One of Buckhead’s newest restaurants (the space re-purposed from its former incarnation as Au Pied de Cochon at the Intercontinental Hotel) is making a splash. From 5 to 7 p.m., the kitchen will present a 3-course menu for $65 (wine pairing for $25) and then from 7 until 11 p.m., a 5-course menu for $85 (wine pairing for $35). Southern-inspired menu selections include Tennessee Duck Leg, Oysters on the Halfshell, White Oak Farms Beef Tartare, Cornmeal Crusted Black Grouper, Blue Crab Bisque with Lump Crab Dumplings and sweet finishes such as Bourbon Pecan Pie or Buttermilk Chocolate Cake. Call for reservations.
Sedgwick Restaurant Group
To celebrate the advent of 2012, Vinny’s on Windward, bistro VG and Aspens Signature Steaks will all be open and offering their regular, delicious menus. Make your reservation online.
The Taco Stand, Alpharetta
The Alpharetta outpost of The Taco Stand is celebrating the end of 2011 with a full-on party. Join local band Tye Dyed for live tunes perfect for dancing, a special menu, cash bar with drink specials, festive decor and balloons, midnight Champagne toast, party favors and more, all beginning at 8 p.m. $20 admission fee, beginning at 8 pm. Call 678.662.4600 for reservations.
For a bit of extra excitement, Tantra in Buckhead will present their second annual “Midnight Sabrage” and New Year’s Eve Dinner Party! The $55 three course menu includes Mediterranean-inspired choices for each course and a glass of bubbly. A DJ begins spinning tunes at 10 p.m. and the big finish of the evening will happen promptly at midnight when a bottle of Champagne will be opened with razor-sharp saber. Call for reservations.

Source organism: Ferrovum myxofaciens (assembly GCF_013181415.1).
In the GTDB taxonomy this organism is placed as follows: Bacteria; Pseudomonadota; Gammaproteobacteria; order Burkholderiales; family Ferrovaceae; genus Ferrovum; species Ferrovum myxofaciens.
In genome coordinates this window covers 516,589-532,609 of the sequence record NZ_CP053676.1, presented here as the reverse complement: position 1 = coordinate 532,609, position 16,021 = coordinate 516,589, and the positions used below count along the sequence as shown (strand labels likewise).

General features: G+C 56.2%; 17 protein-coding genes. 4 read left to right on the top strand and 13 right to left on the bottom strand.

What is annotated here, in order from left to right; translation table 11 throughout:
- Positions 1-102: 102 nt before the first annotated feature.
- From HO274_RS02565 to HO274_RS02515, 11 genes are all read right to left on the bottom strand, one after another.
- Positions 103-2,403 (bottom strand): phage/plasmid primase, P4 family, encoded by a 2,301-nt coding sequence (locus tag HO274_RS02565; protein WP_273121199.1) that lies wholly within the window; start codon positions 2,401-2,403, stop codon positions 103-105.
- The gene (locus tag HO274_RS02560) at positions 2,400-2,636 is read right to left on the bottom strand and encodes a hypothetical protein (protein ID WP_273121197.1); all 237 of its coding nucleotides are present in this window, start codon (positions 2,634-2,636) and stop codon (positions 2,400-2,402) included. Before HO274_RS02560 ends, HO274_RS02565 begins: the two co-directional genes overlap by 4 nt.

Stay Safe This Holiday Season
It’s easy to celebrate a little too much, but it’s important to be safe. This holiday season, the Safe Holiday Campaign is offering services to ensure you and your fellow revelers get home safely:
- Free Ride Home from Checker Cab. Call 404.351.1111
- Free "Tow to Go": Budweiser and AAA will take a guest and their vehicle home safely. Call 800.AAA.HELP.
- SafeRide America: Call 404.888.0887
There's something about the flavors of sugar and spice that make it feel like the holidays... and a little buzz thrown in doesn't hurt, to celebrate with some of Atlanta’s favorite holiday spirits! Even though (Jack) Frost is running a bit late this year, (Jack) Daniels and some of his friends’ seasonal delights are here to warm you up for feasts, festivities and frolicking around the town. Check out these wintertime cocktails being served at hotspots around Atlanta. Some will remind you of tiptoeing to peek at the milk and cookies ("Sugar"), while others will bring you back to the comforts of sipping hot cider beside a blazing hearth ("Spice"). All will bring a new season of memories—as long as you haven’t ho-ho-hoed yourself to sleep under the tree!
Take Note: Most of these sprightly libations will be served throughout the winter season, so you can enjoy them into the New Year.
(Inspired by the “Twelve Days of Christmas” verse “Three French Hens”)